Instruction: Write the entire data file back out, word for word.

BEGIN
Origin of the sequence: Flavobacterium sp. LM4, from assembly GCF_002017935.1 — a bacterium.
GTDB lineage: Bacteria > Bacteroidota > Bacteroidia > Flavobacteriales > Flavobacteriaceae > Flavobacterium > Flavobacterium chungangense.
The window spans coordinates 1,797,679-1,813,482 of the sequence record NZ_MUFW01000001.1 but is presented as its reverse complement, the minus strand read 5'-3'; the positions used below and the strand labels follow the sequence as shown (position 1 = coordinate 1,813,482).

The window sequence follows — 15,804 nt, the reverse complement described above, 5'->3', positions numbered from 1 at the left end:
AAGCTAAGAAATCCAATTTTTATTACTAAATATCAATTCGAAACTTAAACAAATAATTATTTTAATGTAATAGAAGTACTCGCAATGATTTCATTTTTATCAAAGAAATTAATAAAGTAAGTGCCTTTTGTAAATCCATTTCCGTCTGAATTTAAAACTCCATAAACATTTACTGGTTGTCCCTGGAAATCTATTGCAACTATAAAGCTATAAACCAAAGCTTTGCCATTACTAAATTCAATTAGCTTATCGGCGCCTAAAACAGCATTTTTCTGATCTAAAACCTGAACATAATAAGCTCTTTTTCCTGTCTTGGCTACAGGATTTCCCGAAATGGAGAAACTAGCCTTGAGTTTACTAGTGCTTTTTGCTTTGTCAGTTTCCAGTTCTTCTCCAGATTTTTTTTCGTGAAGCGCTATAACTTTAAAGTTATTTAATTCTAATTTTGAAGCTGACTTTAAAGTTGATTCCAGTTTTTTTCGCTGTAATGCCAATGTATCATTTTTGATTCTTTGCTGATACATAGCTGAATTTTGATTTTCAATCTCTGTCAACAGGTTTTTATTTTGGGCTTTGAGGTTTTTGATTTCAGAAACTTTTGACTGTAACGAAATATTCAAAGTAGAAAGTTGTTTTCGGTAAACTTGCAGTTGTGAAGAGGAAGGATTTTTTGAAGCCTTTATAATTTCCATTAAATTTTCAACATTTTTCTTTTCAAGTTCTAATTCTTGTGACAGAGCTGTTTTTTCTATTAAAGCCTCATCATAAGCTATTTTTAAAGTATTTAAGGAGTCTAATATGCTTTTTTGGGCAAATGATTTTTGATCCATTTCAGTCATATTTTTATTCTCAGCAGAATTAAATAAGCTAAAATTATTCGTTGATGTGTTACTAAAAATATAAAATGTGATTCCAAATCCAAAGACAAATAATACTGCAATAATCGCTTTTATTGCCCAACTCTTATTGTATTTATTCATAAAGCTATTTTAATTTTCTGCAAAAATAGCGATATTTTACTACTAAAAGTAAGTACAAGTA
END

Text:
Origin of the sequence: Flavobacterium sp. LM4, from assembly GCF_002017935.1 — a bacterium.
GTDB lineage: Bacteria > Bacteroidota > Bacteroidia > Flavobacteriales > Flavobacteriaceae > Flavobacterium > Flavobacterium chungangense.
The window spans coordinates 1,797,679-1,813,482 of the sequence record NZ_MUFW01000001.1 but is presented as its reverse complement, the minus strand read 5'-3'; the positions used below and the strand labels follow the sequence as shown (position 1 = coordinate 1,813,482).

The window sequence follows — 15,804 nt, the reverse complement described above, 5'->3', positions numbered from 1 at the left end:
AAGCTAAGAAATCCAATTTTTATTACTAAATATCAATTCGAAACTTAAACAAATAATTATTTTAATGTAATAGAAGTACTCGCAATGATTTCATTTTTATCAAAGAAATTAATAAAGTAAGTGCCTTTTGTAAATCCATTTCCGTCTGAATTTAAAACTCCATAAACATTTACTGGTTGTCCCTGGAAATCTATTGCAACTATAAAGCTATAAACCAAAGCTTTGCCATTACTAAATTCAATTAGCTTATCGGCGCCTAAAACAGCATTTTTCTGATCTAAAACCTGAACATAATAAGCTCTTTTTCCTGTCTTGGCTACAGGATTTCCCGAAATGGAGAAACTAGCCTTGAGTTTACTAGTGCTTTTTGCTTTGTCAGTTTCCAGTTCTTCTCCAGATTTTTTTTCGTGAAGCGCTATAACTTTAAAGTTATTTAATTCTAATTTTGAAGCTGACTTTAAAGTTGATTCCAGTTTTTTTCGCTGTAATGCCAATGTATCATTTTTGATTCTTTGCTGATACATAGCTGAATTTTGATTTTCAATCTCTGTCAACAGGTTTTTATTTTGGGCTTTGAGGTTTTTGATTTCAGAAACTTTTGACTGTAACGAAATATTCAAAGTAGAAAGTTGTTTTCGGTAAACTTGCAGTTGTGAAGAGGAAGGATTTTTTGAAGCCTTTATAATTTCCATTAAATTTTCAACATTTTTCTTTTCAAGTTCTAATTCTTGTGACAGAGCTGTTTTTTCTATTAAAGCCTCATCATAAGCTATTTTTAAAGTATTTAAGGAGTCTAATATGCTTTTTTGGGCAAATGATTTTTGATCCATTTCAGTCATATTTTTATTCTCAGCAGAATTAAATAAGCTAAAATTATTCGTTGATGTGTTACTAAAAATATAAAATGTGATTCCAAATCCAAAGACAAATAATACTGCAATAATCGCTTTTATTGCCCAACTCTTATTGTATTTATTCATAAAGCTATTTTAATTTTCTGCAAAAATAGCGATATTTTACTACTAAAAGTAAGTACAAGTA